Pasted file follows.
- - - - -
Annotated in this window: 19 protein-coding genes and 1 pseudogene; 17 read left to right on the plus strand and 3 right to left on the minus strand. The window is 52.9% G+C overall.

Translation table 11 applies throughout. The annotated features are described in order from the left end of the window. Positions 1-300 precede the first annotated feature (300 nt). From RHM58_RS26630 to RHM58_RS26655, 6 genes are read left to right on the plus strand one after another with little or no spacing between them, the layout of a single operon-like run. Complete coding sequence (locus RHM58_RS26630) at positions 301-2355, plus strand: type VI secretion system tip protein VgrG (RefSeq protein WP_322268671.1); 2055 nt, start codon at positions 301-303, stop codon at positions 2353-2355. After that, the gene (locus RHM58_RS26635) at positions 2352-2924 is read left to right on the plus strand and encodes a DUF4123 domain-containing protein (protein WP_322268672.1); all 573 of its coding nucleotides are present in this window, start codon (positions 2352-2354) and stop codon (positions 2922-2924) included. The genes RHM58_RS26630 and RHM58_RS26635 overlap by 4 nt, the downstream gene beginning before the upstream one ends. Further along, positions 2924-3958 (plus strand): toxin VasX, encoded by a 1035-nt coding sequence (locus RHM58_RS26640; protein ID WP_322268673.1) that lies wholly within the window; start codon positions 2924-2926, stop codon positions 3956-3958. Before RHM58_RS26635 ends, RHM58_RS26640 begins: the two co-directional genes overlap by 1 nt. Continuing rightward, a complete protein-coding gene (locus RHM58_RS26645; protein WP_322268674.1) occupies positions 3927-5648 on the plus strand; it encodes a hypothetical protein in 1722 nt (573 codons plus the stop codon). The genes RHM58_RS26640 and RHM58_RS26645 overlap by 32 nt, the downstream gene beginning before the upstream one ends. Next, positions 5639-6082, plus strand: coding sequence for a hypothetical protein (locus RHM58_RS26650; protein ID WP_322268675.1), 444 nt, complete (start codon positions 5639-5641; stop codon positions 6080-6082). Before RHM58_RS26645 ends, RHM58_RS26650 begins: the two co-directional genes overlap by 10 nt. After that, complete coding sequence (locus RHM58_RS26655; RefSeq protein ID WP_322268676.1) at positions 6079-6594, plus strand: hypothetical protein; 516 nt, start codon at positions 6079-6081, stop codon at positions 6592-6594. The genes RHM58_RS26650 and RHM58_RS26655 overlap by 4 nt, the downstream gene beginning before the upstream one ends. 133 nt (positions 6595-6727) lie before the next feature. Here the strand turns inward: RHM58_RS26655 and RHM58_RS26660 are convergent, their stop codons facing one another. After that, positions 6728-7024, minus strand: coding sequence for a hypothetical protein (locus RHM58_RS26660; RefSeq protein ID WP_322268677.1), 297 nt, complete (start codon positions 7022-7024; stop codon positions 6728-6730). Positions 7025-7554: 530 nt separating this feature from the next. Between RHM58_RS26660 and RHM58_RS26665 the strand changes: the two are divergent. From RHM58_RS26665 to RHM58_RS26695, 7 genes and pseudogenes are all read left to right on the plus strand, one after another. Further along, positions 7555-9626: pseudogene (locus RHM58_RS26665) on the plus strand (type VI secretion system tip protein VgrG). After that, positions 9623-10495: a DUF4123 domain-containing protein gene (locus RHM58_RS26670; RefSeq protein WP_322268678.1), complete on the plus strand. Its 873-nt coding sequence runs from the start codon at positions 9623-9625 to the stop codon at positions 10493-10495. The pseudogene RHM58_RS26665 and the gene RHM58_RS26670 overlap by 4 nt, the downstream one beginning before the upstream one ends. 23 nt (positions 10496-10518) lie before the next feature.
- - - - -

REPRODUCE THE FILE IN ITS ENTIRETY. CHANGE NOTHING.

Annotated in this window: 19 protein-coding genes and 1 pseudogene; 17 read left to right on the plus strand and 3 right to left on the minus strand. The window is 52.9% G+C overall.

Translation table 11 applies throughout. The annotated features are described in order from the left end of the window. Positions 1-300 precede the first annotated feature (300 nt). From RHM58_RS26630 to RHM58_RS26655, 6 genes are read left to right on the plus strand one after another with little or no spacing between them, the layout of a single operon-like run. Complete coding sequence (locus RHM58_RS26630) at positions 301-2355, plus strand: type VI secretion system tip protein VgrG (RefSeq protein WP_322268671.1); 2055 nt, start codon at positions 301-303, stop codon at positions 2353-2355. After that, the gene (locus RHM58_RS26635) at positions 2352-2924 is read left to right on the plus strand and encodes a DUF4123 domain-containing protein (protein WP_322268672.1); all 573 of its coding nucleotides are present in this window, start codon (positions 2352-2354) and stop codon (positions 2922-2924) included. The genes RHM58_RS26630 and RHM58_RS26635 overlap by 4 nt, the downstream gene beginning before the upstream one ends. Further along, positions 2924-3958 (plus strand): toxin VasX, encoded by a 1035-nt coding sequence (locus RHM58_RS26640; protein ID WP_322268673.1) that lies wholly within the window; start codon positions 2924-2926, stop codon positions 3956-3958. Before RHM58_RS26635 ends, RHM58_RS26640 begins: the two co-directional genes overlap by 1 nt. Continuing rightward, a complete protein-coding gene (locus RHM58_RS26645; protein WP_322268674.1) occupies positions 3927-5648 on the plus strand; it encodes a hypothetical protein in 1722 nt (573 codons plus the stop codon). The genes RHM58_RS26640 and RHM58_RS26645 overlap by 32 nt, the downstream gene beginning before the upstream one ends. Next, positions 5639-6082, plus strand: coding sequence for a hypothetical protein (locus RHM58_RS26650; protein ID WP_322268675.1), 444 nt, complete (start codon positions 5639-5641; stop codon positions 6080-6082). Before RHM58_RS26645 ends, RHM58_RS26650 begins: the two co-directional genes overlap by 10 nt. After that, complete coding sequence (locus RHM58_RS26655; RefSeq protein ID WP_322268676.1) at positions 6079-6594, plus strand: hypothetical protein; 516 nt, start codon at positions 6079-6081, stop codon at positions 6592-6594. The genes RHM58_RS26650 and RHM58_RS26655 overlap by 4 nt, the downstream gene beginning before the upstream one ends. 133 nt (positions 6595-6727) lie before the next feature. Here the strand turns inward: RHM58_RS26655 and RHM58_RS26660 are convergent, their stop codons facing one another. After that, positions 6728-7024, minus strand: coding sequence for a hypothetical protein (locus RHM58_RS26660; RefSeq protein ID WP_322268677.1), 297 nt, complete (start codon positions 7022-7024; stop codon positions 6728-6730). Positions 7025-7554: 530 nt separating this feature from the next. Between RHM58_RS26660 and RHM58_RS26665 the strand changes: the two are divergent. From RHM58_RS26665 to RHM58_RS26695, 7 genes and pseudogenes are all read left to right on the plus strand, one after another. Further along, positions 7555-9626: pseudogene (locus RHM58_RS26665) on the plus strand (type VI secretion system tip protein VgrG). After that, positions 9623-10495: a DUF4123 domain-containing protein gene (locus RHM58_RS26670; RefSeq protein WP_322268678.1), complete on the plus strand. Its 873-nt coding sequence runs from the start codon at positions 9623-9625 to the stop codon at positions 10493-10495. The pseudogene RHM58_RS26665 and the gene RHM58_RS26670 overlap by 4 nt, the downstream one beginning before the upstream one ends. 23 nt (positions 10496-10518) lie before the next feature.